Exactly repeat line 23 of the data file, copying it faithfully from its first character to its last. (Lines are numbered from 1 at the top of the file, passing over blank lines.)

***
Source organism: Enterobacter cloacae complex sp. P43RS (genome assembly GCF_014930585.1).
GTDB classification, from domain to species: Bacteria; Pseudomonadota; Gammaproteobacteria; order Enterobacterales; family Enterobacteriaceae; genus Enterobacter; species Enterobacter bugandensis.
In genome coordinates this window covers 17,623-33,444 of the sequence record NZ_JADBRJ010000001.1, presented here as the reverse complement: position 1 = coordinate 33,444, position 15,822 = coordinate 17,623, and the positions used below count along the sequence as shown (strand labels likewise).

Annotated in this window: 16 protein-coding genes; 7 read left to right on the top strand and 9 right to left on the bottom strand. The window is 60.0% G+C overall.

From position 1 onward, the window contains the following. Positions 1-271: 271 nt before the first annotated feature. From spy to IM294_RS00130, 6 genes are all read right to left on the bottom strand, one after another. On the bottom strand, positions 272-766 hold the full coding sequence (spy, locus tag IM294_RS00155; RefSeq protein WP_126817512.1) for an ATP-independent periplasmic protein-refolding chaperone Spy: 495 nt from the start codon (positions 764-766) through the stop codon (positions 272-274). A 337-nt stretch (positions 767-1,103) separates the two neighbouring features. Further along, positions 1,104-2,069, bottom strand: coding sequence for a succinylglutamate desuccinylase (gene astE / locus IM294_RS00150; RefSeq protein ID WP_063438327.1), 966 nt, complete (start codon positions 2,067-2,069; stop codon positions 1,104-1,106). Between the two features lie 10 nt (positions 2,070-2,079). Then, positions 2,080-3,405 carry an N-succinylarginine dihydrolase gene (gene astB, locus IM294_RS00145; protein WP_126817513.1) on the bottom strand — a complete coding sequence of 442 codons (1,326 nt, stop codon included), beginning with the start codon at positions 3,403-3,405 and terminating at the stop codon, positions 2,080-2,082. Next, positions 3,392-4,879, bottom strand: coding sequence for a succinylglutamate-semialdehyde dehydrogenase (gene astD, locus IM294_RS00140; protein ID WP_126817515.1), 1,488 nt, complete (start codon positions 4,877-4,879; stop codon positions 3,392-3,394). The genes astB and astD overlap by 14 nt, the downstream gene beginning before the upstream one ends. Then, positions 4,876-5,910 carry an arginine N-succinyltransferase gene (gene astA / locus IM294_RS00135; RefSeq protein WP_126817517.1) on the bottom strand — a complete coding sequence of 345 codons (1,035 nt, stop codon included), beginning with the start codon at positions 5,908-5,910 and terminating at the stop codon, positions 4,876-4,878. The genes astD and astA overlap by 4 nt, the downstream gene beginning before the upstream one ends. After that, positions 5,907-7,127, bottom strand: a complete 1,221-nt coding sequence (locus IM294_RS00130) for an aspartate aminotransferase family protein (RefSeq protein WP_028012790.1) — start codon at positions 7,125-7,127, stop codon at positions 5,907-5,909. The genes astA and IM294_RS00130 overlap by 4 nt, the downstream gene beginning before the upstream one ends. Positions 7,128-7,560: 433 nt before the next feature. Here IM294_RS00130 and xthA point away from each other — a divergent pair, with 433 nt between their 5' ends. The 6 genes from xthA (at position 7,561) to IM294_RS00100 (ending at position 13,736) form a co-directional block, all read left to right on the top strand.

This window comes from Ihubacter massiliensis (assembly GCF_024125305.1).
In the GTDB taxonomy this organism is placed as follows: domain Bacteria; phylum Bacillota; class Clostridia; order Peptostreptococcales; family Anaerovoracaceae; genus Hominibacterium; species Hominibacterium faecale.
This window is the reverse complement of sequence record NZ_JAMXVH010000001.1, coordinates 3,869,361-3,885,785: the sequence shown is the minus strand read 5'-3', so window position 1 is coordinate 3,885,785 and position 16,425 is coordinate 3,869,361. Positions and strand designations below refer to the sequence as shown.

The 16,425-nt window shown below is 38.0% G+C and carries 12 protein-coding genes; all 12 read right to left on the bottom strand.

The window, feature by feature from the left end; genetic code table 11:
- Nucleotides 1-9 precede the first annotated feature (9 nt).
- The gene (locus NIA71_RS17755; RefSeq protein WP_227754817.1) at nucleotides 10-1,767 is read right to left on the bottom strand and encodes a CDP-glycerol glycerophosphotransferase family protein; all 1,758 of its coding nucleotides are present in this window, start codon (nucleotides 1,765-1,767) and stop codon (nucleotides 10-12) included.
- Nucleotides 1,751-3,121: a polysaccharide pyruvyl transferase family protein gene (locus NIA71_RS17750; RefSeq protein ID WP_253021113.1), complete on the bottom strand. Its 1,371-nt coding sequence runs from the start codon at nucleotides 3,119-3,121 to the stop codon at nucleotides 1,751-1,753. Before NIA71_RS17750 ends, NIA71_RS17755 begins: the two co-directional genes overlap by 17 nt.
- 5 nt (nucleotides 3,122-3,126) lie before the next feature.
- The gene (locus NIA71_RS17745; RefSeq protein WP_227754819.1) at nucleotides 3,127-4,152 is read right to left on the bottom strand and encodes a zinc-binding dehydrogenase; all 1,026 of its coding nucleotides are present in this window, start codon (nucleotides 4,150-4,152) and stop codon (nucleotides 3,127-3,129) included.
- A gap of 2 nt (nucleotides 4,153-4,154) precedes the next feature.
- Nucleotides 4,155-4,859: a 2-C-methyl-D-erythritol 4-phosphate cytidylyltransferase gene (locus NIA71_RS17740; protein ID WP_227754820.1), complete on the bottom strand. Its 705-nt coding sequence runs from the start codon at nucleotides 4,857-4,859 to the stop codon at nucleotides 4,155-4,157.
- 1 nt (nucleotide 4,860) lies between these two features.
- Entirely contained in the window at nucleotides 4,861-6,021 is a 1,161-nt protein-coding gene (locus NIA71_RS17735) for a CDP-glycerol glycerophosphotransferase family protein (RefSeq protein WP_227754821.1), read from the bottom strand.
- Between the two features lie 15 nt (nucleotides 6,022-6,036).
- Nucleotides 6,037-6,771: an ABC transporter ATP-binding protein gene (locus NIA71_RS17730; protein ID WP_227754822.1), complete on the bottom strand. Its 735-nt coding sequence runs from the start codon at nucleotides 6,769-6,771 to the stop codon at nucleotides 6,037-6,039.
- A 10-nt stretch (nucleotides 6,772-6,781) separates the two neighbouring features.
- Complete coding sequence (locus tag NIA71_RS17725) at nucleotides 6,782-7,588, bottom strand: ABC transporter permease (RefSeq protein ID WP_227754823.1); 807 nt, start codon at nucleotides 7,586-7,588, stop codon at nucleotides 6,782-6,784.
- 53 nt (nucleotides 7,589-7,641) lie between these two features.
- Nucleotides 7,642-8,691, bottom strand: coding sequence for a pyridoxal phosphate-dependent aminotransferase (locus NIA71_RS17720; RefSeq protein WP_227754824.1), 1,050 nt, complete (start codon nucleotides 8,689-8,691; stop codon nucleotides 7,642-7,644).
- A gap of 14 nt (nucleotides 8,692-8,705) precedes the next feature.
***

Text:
- Complete coding sequence (locus tag NIA71_RS17725) at nucleotides 6,782-7,588, bottom strand: ABC transporter permease (RefSeq protein ID WP_227754823.1); 807 nt, start codon at nucleotides 7,586-7,588, stop codon at nucleotides 6,782-6,784.